"Although one expects hypoglycemic episodes to be accompanied by the typical symptoms (e.g., tremor, sweating, palpitations, etc.), this is not always the case. When hypoglycemia occurs in the absence of such symptoms, it is called hypoglycemic unawareness. This is especially in people with long standing type 1 diabetes and those who attempt to maintain glucose levels which are closer to normal, hypoglycemic unawareness is common." This is in Wikipedia's entry on Diabetic hypoglycemia.
This looks to be bit uncommonly explained/attended but seems to be very important. If a diabetic patient with previous persisting high glucose levels can get hypoglycemia like symptoms and counterregulations (stress hormone epinephrine) to hypoglycemia and if he tries to get better control by a medication program, can he get such hypoglycemia unawareness or somewhat silent serious conditions especially those related to the autonomous parasympathetic system (may also be silent heart problem)?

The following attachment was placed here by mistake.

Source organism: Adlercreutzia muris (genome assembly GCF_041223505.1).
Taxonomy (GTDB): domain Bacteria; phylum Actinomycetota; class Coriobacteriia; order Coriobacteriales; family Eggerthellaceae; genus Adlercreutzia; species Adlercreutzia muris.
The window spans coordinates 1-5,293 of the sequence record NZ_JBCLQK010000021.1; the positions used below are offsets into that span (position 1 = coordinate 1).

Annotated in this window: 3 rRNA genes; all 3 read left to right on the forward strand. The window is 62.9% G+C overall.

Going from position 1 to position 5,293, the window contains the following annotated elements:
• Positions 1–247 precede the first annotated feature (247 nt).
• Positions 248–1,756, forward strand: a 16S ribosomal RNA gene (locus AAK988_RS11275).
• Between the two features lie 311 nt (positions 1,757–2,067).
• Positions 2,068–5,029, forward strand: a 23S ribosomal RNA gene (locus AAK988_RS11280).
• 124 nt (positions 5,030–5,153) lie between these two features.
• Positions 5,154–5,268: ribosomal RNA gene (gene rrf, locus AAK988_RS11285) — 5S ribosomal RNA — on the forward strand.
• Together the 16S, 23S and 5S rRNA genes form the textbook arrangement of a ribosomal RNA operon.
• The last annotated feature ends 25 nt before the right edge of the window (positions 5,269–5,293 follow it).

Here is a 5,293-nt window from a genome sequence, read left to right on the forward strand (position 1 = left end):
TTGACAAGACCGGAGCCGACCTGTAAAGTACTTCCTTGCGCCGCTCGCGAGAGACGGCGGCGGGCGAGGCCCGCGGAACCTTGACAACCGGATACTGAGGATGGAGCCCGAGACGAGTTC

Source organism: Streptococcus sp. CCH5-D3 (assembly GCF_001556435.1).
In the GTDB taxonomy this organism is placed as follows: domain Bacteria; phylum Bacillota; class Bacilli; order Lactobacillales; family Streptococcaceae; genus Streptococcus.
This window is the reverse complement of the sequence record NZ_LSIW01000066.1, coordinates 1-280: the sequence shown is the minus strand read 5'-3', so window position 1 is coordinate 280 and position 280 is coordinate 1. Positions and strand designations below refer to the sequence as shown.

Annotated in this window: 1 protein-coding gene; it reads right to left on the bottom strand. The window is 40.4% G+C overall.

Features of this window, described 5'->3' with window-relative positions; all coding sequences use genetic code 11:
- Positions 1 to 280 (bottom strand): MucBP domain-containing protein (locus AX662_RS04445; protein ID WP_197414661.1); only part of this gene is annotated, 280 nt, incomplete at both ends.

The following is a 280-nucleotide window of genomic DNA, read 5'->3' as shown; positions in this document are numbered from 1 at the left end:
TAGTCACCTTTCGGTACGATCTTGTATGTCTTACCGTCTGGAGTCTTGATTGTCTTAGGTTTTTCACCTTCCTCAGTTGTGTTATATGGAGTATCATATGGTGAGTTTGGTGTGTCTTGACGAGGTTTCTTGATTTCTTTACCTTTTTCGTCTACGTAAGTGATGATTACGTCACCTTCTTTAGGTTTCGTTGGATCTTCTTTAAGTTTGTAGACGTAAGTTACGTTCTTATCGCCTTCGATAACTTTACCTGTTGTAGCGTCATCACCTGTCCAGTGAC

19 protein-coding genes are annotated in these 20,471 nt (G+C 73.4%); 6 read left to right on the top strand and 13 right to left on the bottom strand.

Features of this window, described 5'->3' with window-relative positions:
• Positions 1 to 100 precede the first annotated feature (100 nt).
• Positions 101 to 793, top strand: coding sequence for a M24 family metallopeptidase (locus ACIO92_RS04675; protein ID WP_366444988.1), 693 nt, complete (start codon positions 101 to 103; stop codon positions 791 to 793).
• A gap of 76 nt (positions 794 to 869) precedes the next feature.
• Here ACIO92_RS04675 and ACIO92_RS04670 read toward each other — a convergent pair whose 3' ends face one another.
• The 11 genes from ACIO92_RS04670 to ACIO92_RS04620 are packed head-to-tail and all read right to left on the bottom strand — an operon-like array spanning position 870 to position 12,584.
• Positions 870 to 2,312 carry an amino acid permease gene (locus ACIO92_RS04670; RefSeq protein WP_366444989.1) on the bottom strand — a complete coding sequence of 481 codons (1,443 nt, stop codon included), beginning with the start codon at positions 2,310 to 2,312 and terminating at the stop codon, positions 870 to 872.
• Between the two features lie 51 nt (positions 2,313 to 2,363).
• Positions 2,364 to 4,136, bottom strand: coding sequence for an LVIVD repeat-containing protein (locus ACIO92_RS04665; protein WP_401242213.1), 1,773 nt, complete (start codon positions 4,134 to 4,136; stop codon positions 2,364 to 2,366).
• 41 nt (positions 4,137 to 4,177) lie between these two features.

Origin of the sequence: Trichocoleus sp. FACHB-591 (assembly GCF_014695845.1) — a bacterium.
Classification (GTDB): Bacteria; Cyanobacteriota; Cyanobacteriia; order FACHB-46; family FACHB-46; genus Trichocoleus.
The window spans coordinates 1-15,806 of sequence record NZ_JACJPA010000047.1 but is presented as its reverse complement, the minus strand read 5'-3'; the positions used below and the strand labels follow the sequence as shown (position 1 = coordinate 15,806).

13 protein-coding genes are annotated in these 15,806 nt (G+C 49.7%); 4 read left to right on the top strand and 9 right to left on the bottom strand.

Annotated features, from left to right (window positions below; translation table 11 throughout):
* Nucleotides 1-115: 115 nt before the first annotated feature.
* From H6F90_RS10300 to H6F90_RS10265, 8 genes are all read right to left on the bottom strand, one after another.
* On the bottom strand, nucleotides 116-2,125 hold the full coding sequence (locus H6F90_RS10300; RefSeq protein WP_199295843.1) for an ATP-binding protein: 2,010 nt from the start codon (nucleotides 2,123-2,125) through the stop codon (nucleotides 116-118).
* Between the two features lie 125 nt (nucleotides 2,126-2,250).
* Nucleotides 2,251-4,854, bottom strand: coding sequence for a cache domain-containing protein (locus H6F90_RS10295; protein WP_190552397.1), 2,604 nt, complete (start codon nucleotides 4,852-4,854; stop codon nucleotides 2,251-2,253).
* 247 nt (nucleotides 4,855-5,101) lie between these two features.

During the process of improving your blood sugar, you may experience symptoms of low blood sugars, even when your sugars are not low. That is because your body has accommodated itself to the high sugars and the relative decrease in your sugar looks like a thread to the newly established setpoint. The best way to approach this is with gradual improvement. The symptoms should not be a reason for not improving your blood sugars. Just improving your blood sugars is the best way of trying to prevent neuropathy.
Last Updated: Tuesday April 06, 2010 15:10:16
This Internet site provides information of a general nature and is designed for educational purposes only. If you have any concerns about your own health or the health of your child, you should always consult with a physician or other health care professional.
This site is published by T-1 Today, Inc. (d/b/a Children with Diabetes), a 501c3 not-for-profit organization, which is responsible for its contents.
© Children with Diabetes, Inc. 1995-2015. Comments and Feedback.